UH Law Center Spring 2019 External Speaker Series: Genealogical information should be protected, says expert on law enforcement’s use of familial DNA

Natalie Ram of the University of Baltimore School of Law addresses University of Houston Law Center students and faculty during a presentation in the Hendricks Heritage Room.

Natalie Ram of the University of Baltimore School of Law addresses University of Houston Law Center students and faculty during a presentation in the Hendricks Heritage Room.

Feb. 19, 2019 - Natalie Ram, an assistant professor at University of Baltimore School of Law, argued that consumers should have a reasonable expectation of privacy from law enforcement surveillance even if they have made their genetic data available to genealogical or other consumer genetic third-party services. 

Ram's presentation, "Genetic Privacy After Carpenter" was held in the Hendricks Heritage Room at the University of Houston Law Center last week.

"Genetic data is precisely the kind of data in which individuals ordinarily maintain expectations of privacy that are constitutionally significant—even when that data is shared with a third-party service provider," Ram said.

This issue gained national attention after the April 2018 arrest of Joseph James DeAngelo, the alleged "Golden State Killer," who is suspected in multiple murders and sexual assaults dating back more than four decades.

"A break in the case came when investigators compared DNA recovered from victims and crime scenes to other DNA profiles searchable in a free genealogical database called GEDmatch," Ram said. "That search turned up a distant cousin of the Golden State Killer’s, and through sleuthing in that family tree, investigators eventually homed in on DeAngelo.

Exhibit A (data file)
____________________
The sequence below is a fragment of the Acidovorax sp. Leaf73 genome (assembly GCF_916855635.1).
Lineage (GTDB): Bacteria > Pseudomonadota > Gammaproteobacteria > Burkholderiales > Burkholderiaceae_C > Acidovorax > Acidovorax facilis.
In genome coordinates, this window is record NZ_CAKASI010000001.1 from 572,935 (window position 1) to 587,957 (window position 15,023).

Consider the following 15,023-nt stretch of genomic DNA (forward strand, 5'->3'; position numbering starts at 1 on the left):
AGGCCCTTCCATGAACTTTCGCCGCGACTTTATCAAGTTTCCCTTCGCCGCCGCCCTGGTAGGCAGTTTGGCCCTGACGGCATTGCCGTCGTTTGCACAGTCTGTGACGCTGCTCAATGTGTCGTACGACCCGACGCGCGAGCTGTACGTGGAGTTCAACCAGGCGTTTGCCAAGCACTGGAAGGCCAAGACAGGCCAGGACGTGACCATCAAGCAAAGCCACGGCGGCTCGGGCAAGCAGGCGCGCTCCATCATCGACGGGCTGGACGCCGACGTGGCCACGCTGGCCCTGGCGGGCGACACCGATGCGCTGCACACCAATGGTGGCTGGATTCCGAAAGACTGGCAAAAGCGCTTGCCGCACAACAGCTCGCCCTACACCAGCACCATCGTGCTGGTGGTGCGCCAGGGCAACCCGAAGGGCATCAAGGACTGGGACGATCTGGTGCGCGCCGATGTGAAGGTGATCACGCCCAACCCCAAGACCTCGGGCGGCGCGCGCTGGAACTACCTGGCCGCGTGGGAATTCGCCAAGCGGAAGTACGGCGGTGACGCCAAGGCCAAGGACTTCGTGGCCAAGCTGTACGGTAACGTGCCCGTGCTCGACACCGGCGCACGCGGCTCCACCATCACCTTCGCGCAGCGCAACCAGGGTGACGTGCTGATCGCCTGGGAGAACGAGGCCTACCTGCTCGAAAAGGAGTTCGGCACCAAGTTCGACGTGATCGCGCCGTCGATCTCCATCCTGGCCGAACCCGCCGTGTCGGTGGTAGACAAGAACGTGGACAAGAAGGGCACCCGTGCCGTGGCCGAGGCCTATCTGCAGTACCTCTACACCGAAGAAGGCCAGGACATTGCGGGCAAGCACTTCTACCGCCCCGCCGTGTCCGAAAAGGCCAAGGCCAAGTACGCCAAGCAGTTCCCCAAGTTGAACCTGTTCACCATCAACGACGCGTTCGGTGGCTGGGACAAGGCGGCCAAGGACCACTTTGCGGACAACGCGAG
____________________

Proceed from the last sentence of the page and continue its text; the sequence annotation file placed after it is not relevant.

"Police arrested DeAngelo to great fanfare after confirming a DNA match between the crime scene evidence and DeAngelo’s DNA surreptitiously collected from the car handle of his car and a discarded tissue."

Ram argues that the Supreme Court’s recent decision in Carpenter v. United States, meanwhile, gives genealogical database platforms like 23AndMe, AncestryDNA and GEDmatch, a reinvigorated role in policing law enforcement access to their resources.

"In Carpenter v. United States, the court upended the previously categorical rule that one cannot have an expectation of privacy in data shared with another," Ram said.

"The Supreme Court’s recent decision in Carpenter opens the way for more robust and nuanced assessments of what constitutes a reasonable expectation of privacy for data in third-party hands."

Ram also questioned what authority genealogy companies have in facilitating or preventing law enforcement access to the millions of genetics profiles that they maintain. She noted that GEDmatch updated its user interface, terms of service, and privacy policy to welcome law enforcement expressly, explaining that DNA may be uploaded to its platform if it is “obtained and authorized by law enforcement to identify a perpetrator of a violent crime against another individual.”

After DeAngelo's arrest, 23andMe emphasized that its policy is "to resist law enforcement inquiries to protect customer privacy." However, the company acknowledged that "under certain circumstances personal information may be subject to disclosure pursuant to judicial or other government subpoenas, warrants or orders, or in coordination with regulatory authorities." AncestryDNA took a similar stance, saying that it would not share users' genetic information with law enforcement, "unless compelled by valid legal process."

Ram was the third of 10 speakers in the Spring 2019 Distinguished Speaker Series. The series will continue at noon every Monday in the Hendricks Heritage Room until April 8, except for March 11 during spring break. The next speaker is Ryan Williams of Boston College Law School.

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